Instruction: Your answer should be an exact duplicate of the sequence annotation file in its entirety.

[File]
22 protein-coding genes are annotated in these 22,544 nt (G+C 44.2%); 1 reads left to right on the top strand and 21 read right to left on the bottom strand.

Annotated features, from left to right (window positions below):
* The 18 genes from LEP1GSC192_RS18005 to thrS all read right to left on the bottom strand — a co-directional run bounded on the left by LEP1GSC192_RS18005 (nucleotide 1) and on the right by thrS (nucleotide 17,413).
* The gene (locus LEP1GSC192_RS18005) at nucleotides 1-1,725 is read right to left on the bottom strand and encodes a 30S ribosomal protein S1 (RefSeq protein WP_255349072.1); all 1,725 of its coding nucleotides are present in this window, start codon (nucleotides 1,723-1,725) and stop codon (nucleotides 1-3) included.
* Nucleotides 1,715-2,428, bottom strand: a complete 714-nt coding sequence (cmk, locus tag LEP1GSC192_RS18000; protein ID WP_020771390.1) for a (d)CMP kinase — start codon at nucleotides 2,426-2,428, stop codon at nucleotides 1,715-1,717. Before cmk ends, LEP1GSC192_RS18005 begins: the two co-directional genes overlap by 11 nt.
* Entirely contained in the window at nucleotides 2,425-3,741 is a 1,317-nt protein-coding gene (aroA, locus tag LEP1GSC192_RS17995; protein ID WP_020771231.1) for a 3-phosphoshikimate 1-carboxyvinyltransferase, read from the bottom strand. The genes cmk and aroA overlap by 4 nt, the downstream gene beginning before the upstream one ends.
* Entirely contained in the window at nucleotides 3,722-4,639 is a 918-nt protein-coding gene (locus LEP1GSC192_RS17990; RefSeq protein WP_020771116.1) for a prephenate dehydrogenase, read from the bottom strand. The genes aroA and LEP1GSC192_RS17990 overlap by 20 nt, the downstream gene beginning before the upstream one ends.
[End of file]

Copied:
22 protein-coding genes are annotated in these 22,544 nt (G+C 44.2%); 1 reads left to right on the top strand and 21 read right to left on the bottom strand.

Annotated features, from left to right (window positions below):
* The 18 genes from LEP1GSC192_RS18005 to thrS all read right to left on the bottom strand — a co-directional run bounded on the left by LEP1GSC192_RS18005 (nucleotide 1) and on the right by thrS (nucleotide 17,413).
* The gene (locus LEP1GSC192_RS18005) at nucleotides 1-1,725 is read right to left on the bottom strand and encodes a 30S ribosomal protein S1 (RefSeq protein WP_255349072.1); all 1,725 of its coding nucleotides are present in this window, start codon (nucleotides 1,723-1,725) and stop codon (nucleotides 1-3) included.
* Nucleotides 1,715-2,428, bottom strand: a complete 714-nt coding sequence (cmk, locus tag LEP1GSC192_RS18000; protein ID WP_020771390.1) for a (d)CMP kinase — start codon at nucleotides 2,426-2,428, stop codon at nucleotides 1,715-1,717. Before cmk ends, LEP1GSC192_RS18005 begins: the two co-directional genes overlap by 11 nt.
* Entirely contained in the window at nucleotides 2,425-3,741 is a 1,317-nt protein-coding gene (aroA, locus tag LEP1GSC192_RS17995; protein ID WP_020771231.1) for a 3-phosphoshikimate 1-carboxyvinyltransferase, read from the bottom strand. The genes cmk and aroA overlap by 4 nt, the downstream gene beginning before the upstream one ends.
* Entirely contained in the window at nucleotides 3,722-4,639 is a 918-nt protein-coding gene (locus LEP1GSC192_RS17990; RefSeq protein WP_020771116.1) for a prephenate dehydrogenase, read from the bottom strand. The genes aroA and LEP1GSC192_RS17990 overlap by 20 nt, the downstream gene beginning before the upstream one ends.